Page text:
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June 2, 2015

How to read books faster

by

Pictured: your nightstand. (Image via Flickr)

Pictured: your nightstand. (Image via Flickr)

I believe that any successful weekend contains three events to ensure a proper “decompression”: sleeping in, eating one reasonably elaborate breakfast, and striking some media off the to-consume list. For those of us coming to the end of one of the busiest weeks of the publishing year, this weekend meant a very necessary dose of decompression, unless you were working BookCon.

And I’m proud to report that my weekend was successful on all three fronts! In terms of media, I leaned heavily on the visual and aural, consuming the following:

VISUAL

The second half of Mad Men’s final season

The final five episodes of the most recent season of Nashville

Cobain: Montage of Heck

Tales Of The Grim Sleeper

Three very good episodes of American Crime

One not good episode of The Simpsons

AURAL

El-P, Cancer 4 Cure

Jamie XXIn Colour

Alice In ChainsThe Devil Put Dinosaurs Here

ZZ TopEliminator

I consider this a better-than-average media weekend, though I’m nowhere near Liberty Hardy or Soderbergh level. Yet as you’ll notice, there’s a conspicuous absence on this list: books.

This is all my fault. I, like all publishing professionals, have a too-full bookcase and a smaller, supplementary pile of books that I charitably call my “to read pile”. I am probably lying to myself. Will this pile of books get read? Probably, but not all at once, and certainly not soon. And while I love spending a Saturday morning and part of the afternoon reading an entire compelling book from start to finish, or at least hacking off a good chunk of one, it doesn’t always happen.

Now that we have all returned home with the laughable glut of new books and ARCs from BEA, we’re confronted with this unfortunate reality. We own too many books, and we can’t possibly have time to read them all. One perversely simple solution is, of course, to stop watching television and movies and pretty much just reading at every spare moment. In my opinion, this is a noble but flawed strategy.

We’ve previously covered if and how binge-reading is a thing. It would seem that readers don’t mindlessly chew their way through multiple desultory books the way they do through television shows. Binge-watching is becoming easier on the tech front, but it may be hitting a saturation point programming-wise.In the wake of NBC’s announcement that their new hippie cop thriller Aquarius will be made available in its entirety online while airing the usual one-episode-per-week,  two high-profile creators of television shows expressed skepticism that more, quicker, now TV = better TV:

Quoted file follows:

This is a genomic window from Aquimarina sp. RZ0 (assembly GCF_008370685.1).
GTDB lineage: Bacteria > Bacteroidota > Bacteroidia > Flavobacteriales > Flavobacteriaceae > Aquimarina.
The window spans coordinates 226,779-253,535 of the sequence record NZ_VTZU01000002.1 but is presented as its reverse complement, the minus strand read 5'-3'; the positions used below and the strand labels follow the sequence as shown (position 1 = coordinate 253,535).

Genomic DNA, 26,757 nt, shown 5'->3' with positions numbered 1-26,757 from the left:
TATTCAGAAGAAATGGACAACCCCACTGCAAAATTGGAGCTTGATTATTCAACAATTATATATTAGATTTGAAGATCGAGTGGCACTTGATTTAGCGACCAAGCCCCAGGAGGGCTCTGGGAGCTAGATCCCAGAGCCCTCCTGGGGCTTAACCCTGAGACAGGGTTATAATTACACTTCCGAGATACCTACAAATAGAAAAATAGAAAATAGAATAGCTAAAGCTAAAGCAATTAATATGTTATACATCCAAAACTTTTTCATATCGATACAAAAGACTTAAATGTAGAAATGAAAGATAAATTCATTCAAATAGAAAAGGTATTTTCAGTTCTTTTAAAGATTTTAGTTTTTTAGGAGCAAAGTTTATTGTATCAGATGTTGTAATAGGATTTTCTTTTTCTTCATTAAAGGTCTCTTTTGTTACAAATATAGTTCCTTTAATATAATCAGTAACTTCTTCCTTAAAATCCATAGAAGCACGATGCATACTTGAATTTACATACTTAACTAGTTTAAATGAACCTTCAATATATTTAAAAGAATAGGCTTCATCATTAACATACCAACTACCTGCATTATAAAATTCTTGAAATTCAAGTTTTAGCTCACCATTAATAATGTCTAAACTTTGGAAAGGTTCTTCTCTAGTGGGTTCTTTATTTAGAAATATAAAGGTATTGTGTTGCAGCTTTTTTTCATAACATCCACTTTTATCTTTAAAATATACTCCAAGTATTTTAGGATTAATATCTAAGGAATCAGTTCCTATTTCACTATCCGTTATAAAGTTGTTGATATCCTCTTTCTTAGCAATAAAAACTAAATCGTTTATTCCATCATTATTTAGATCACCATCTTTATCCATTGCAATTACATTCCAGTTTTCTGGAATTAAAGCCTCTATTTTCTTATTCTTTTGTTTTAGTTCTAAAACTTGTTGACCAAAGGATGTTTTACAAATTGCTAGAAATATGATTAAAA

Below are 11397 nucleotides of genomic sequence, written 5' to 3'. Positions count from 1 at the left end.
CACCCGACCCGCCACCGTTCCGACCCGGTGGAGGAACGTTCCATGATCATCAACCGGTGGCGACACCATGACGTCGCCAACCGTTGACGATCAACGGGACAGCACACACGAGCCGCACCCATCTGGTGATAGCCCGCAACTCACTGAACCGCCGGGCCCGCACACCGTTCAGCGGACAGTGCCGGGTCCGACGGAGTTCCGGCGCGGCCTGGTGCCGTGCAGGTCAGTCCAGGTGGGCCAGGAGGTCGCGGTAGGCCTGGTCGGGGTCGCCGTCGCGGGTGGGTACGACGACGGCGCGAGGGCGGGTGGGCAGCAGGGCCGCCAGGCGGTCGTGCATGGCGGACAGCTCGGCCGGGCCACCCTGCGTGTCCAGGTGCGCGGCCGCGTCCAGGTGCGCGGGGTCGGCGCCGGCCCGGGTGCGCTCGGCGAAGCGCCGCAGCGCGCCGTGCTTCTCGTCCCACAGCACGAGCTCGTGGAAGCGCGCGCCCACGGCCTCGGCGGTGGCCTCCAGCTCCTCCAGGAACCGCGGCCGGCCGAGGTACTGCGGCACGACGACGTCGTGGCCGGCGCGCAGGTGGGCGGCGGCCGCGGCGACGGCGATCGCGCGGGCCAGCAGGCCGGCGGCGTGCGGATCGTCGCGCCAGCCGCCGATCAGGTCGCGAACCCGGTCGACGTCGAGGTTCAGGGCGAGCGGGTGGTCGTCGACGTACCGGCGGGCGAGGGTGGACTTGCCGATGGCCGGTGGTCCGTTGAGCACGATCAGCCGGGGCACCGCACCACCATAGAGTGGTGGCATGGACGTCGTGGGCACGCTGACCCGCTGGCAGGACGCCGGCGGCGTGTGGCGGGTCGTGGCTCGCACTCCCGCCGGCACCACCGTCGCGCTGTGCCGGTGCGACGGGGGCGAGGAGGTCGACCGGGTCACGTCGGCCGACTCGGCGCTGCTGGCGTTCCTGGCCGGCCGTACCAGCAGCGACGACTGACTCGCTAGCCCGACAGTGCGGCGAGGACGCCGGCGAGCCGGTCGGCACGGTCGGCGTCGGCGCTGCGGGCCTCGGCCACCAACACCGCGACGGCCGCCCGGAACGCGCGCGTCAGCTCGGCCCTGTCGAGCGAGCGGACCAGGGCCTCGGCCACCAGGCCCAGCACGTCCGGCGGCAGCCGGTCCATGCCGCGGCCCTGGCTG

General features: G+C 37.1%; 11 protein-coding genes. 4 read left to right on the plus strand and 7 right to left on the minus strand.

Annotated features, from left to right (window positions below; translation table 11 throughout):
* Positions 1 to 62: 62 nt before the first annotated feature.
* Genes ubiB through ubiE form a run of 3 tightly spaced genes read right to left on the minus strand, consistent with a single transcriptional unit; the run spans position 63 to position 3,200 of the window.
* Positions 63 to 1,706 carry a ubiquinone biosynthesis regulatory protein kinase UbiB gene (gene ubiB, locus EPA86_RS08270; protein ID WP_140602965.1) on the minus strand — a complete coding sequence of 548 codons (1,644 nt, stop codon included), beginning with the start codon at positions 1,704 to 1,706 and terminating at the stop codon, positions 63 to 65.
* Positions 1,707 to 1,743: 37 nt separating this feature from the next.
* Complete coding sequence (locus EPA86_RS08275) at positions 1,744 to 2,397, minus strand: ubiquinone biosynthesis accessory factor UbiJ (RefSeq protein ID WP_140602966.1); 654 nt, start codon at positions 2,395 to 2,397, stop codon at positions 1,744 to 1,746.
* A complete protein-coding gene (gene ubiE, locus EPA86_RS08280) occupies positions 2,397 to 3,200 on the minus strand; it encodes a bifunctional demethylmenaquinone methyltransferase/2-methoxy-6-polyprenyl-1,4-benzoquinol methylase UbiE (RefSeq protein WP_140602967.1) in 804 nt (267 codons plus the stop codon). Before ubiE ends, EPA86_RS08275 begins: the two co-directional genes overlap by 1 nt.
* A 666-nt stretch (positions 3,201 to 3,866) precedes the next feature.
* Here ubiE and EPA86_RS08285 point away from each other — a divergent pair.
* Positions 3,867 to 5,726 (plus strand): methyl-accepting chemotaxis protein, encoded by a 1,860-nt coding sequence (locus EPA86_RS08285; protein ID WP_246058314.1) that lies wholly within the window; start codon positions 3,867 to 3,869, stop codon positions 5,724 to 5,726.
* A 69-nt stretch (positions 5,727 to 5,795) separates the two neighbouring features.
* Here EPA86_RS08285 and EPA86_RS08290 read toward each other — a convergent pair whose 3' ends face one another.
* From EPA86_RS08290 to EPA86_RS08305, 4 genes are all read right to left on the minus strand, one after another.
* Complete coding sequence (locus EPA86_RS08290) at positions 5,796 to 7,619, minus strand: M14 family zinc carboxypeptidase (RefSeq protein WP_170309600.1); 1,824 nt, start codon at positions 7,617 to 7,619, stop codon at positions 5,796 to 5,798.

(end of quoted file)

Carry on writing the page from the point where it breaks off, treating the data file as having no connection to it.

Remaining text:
“I miss having people on the same page,” Orange Is the New Black creator Jenji Kohan tells THR, adding, “I do miss being able to go online and have the conversation the day after. But it’s kind of a waste of time to lament that because that’s not the way our show comes.” The comments by Kohan, whose prison dramedy debuts its third batch of episodes June 12, echo Mad Men creator Matthew Weiner saying May 20 that if he created a series for Netflix, he would ask that it roll out episodes over time “so at least there was just some shared experience. I love the waiting [and] marination.”

For sure, not all binged TV shows go down the same way, and neither do all books. Which is why networks face a tricky decision process deciding which shows they would want to make available for binge-watching, and why publishers face the same.

But that doesn’t change the fact that books, while not occupying the same cultural space as TV or movies, do compete with these other sources of attention during our free time. Whether on our commutes, our lunch breaks, our evenings, and our weekends, books are an option, and a time-consuming one. Unless you’re an audiobook listener, books can’t be easily read while doing laundry or working out. They require a stationary and minimum degree of attention.

However, unlike other media, the time it takes to read a book is fairly elastic. Given the proper conditions, one can easily plow through A Dance With Dragons in a couple days (just learn to tune out all the descriptors of the characters’ wardrobe and you save at least a day). But it’s not always easy to create those conditions, and more often, longer works get broken up into bite-sized sessions and take weeks to complete. If you like listening to Thom Yorke music while you read, this isn’t a problem, but the urgency to complete a book remains, especially on the industry side.